From 10 September to 27 November Japan Museum SieboldHuis will present a stirring exhibition that takes a contemporary look at a traditional Japanese theme. Prints by present-day artist Hideo Takeda tell the classic tale of Genpei – the battle for power between the Taira and Minamoto families in the 12th century.
Known for his ‘bizarre images’ Takeda’s work is often interspersed with fanciful erotica. The artist sees himself as a cartoonist with a flexible style to better convey the message. In order to reach a greater public, Takeda utilises the silkscreen technique to print his drawings. This method is bears a striking resemblance to Japanese woodblock prints (ukiyo-e).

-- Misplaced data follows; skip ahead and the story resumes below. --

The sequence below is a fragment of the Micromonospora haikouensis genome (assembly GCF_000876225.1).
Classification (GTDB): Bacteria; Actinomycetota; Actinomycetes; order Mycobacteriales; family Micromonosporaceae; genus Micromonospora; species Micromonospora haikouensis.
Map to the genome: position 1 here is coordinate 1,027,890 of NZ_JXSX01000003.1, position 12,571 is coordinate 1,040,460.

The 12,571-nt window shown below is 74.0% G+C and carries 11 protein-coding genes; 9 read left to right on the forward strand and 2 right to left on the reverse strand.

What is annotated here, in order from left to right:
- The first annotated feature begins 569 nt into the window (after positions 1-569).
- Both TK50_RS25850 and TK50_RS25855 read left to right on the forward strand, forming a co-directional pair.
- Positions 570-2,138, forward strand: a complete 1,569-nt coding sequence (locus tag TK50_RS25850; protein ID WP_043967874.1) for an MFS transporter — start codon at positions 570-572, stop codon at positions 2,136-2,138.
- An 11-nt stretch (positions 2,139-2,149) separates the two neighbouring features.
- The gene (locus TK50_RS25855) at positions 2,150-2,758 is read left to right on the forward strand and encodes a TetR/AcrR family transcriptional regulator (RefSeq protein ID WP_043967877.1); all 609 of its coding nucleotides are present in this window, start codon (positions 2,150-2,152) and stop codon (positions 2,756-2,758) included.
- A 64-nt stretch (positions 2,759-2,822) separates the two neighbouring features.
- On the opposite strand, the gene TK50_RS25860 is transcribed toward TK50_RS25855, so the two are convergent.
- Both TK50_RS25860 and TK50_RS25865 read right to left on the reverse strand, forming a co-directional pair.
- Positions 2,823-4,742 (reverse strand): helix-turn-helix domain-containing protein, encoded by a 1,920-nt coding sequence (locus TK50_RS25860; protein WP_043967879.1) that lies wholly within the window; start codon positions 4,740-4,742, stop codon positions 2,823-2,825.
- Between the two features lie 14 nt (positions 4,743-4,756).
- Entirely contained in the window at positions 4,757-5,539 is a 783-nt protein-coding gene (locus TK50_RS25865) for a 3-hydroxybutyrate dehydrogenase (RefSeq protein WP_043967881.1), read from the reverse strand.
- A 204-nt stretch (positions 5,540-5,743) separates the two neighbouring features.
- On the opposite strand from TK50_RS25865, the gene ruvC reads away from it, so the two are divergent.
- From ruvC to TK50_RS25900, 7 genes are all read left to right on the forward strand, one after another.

The illustrations in ‘Battle for Power’ tell the story of ‘Genpei’. The ‘Genpei’ war (1180-1185) was a conflict that took place at the end of the Heian period between the Taira and Minamoto families. Since then this war has been a source of inspiration to the Japanese world of art and literature. Takeda was also inspired by this conflict and produced a series of prints that are on display in this exhibition.
The prints are reminiscent of the heroic woodblock prints of Utagawa Kuniyoshi (1797-1861) but with a satirical undertone. Through his use of eroticism and graphic style Takeda works take contemporary look at an ancient battle. A good example is his most famous print ’Mark of the Fan’. Here we see a naked woman in the mast while Tamamoto – on horseback – wades though a sea of female figures. Takeda’s Genpei prints are renowned for their attention to detail and rousing imagery in the battle for power.
Running parallel to ‘Battle for Power. Prints by Hideo Takeda’ are the realistic still lifes by Debora Makkus and the elaborately decorated traditional Edo period porcelain displayed in: ‘Arita. Paintings by Debora Makkus’.